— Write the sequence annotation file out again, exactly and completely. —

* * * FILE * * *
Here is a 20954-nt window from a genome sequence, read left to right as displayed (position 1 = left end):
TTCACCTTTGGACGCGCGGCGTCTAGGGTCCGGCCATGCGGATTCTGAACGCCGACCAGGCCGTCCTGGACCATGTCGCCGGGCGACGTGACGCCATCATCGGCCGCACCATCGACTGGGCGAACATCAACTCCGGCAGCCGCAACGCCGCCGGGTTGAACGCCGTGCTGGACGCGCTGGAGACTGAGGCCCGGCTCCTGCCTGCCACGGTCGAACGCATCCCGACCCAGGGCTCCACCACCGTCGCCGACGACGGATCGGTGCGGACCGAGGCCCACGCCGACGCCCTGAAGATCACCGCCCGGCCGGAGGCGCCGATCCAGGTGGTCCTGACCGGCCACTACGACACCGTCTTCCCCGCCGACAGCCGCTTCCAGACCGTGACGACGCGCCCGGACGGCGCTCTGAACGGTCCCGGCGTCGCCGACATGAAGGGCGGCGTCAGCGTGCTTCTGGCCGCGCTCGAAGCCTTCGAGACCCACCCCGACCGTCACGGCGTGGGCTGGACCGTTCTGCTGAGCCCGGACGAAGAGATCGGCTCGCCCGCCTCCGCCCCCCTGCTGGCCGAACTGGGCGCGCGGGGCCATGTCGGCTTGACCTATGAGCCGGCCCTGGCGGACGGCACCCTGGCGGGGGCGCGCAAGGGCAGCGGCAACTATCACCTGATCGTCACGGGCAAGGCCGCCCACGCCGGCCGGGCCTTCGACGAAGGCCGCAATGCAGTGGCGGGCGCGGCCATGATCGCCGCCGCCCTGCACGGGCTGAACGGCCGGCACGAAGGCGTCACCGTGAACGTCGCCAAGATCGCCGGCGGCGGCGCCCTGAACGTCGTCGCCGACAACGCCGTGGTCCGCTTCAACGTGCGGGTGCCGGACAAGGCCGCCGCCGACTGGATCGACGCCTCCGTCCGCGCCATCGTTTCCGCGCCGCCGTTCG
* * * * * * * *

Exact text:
Here is a 20954-nt window from a genome sequence, read left to right as displayed (position 1 = left end):
TTCACCTTTGGACGCGCGGCGTCTAGGGTCCGGCCATGCGGATTCTGAACGCCGACCAGGCCGTCCTGGACCATGTCGCCGGGCGACGTGACGCCATCATCGGCCGCACCATCGACTGGGCGAACATCAACTCCGGCAGCCGCAACGCCGCCGGGTTGAACGCCGTGCTGGACGCGCTGGAGACTGAGGCCCGGCTCCTGCCTGCCACGGTCGAACGCATCCCGACCCAGGGCTCCACCACCGTCGCCGACGACGGATCGGTGCGGACCGAGGCCCACGCCGACGCCCTGAAGATCACCGCCCGGCCGGAGGCGCCGATCCAGGTGGTCCTGACCGGCCACTACGACACCGTCTTCCCCGCCGACAGCCGCTTCCAGACCGTGACGACGCGCCCGGACGGCGCTCTGAACGGTCCCGGCGTCGCCGACATGAAGGGCGGCGTCAGCGTGCTTCTGGCCGCGCTCGAAGCCTTCGAGACCCACCCCGACCGTCACGGCGTGGGCTGGACCGTTCTGCTGAGCCCGGACGAAGAGATCGGCTCGCCCGCCTCCGCCCCCCTGCTGGCCGAACTGGGCGCGCGGGGCCATGTCGGCTTGACCTATGAGCCGGCCCTGGCGGACGGCACCCTGGCGGGGGCGCGCAAGGGCAGCGGCAACTATCACCTGATCGTCACGGGCAAGGCCGCCCACGCCGGCCGGGCCTTCGACGAAGGCCGCAATGCAGTGGCGGGCGCGGCCATGATCGCCGCCGCCCTGCACGGGCTGAACGGCCGGCACGAAGGCGTCACCGTGAACGTCGCCAAGATCGCCGGCGGCGGCGCCCTGAACGTCGTCGCCGACAACGCCGTGGTCCGCTTCAACGTGCGGGTGCCGGACAAGGCCGCCGCCGACTGGATCGACGCCTCCGTCCGCGCCATCGTTTCCGCGCCGCCGTTCG